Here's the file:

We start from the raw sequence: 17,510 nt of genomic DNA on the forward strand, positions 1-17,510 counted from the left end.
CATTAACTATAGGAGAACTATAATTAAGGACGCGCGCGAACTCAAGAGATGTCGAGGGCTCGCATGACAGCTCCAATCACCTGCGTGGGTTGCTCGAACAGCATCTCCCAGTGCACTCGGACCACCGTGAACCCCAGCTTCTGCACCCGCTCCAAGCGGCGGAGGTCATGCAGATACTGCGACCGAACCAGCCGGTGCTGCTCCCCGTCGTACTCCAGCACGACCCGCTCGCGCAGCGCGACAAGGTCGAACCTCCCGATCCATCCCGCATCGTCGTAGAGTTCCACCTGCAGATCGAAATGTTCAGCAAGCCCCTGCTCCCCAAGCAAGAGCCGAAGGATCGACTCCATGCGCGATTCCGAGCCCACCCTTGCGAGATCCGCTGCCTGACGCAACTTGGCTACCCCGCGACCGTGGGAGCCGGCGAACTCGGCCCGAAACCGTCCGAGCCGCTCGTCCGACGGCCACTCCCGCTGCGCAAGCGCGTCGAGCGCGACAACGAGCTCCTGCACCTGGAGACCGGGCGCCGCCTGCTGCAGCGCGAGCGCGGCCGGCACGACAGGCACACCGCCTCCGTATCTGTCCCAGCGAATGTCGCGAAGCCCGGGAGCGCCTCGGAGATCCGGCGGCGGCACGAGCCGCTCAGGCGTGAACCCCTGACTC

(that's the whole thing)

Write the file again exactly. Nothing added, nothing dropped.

We start from the raw sequence: 17,510 nt of genomic DNA on the forward strand, positions 1-17,510 counted from the left end.
CATTAACTATAGGAGAACTATAATTAAGGACGCGCGCGAACTCAAGAGATGTCGAGGGCTCGCATGACAGCTCCAATCACCTGCGTGGGTTGCTCGAACAGCATCTCCCAGTGCACTCGGACCACCGTGAACCCCAGCTTCTGCACCCGCTCCAAGCGGCGGAGGTCATGCAGATACTGCGACCGAACCAGCCGGTGCTGCTCCCCGTCGTACTCCAGCACGACCCGCTCGCGCAGCGCGACAAGGTCGAACCTCCCGATCCATCCCGCATCGTCGTAGAGTTCCACCTGCAGATCGAAATGTTCAGCAAGCCCCTGCTCCCCAAGCAAGAGCCGAAGGATCGACTCCATGCGCGATTCCGAGCCCACCCTTGCGAGATCCGCTGCCTGACGCAACTTGGCTACCCCGCGACCGTGGGAGCCGGCGAACTCGGCCCGAAACCGTCCGAGCCGCTCGTCCGACGGCCACTCCCGCTGCGCAAGCGCGTCGAGCGCGACAACGAGCTCCTGCACCTGGAGACCGGGCGCCGCCTGCTGCAGCGCGAGCGCGGCCGGCACGACAGGCACACCGCCTCCGTATCTGTCCCAGCGAATGTCGCGAAGCCCGGGAGCGCCTCGGAGATCCGGCGGCGGCACGAGCCGCTCAGGCGTGAACCCCTGACTC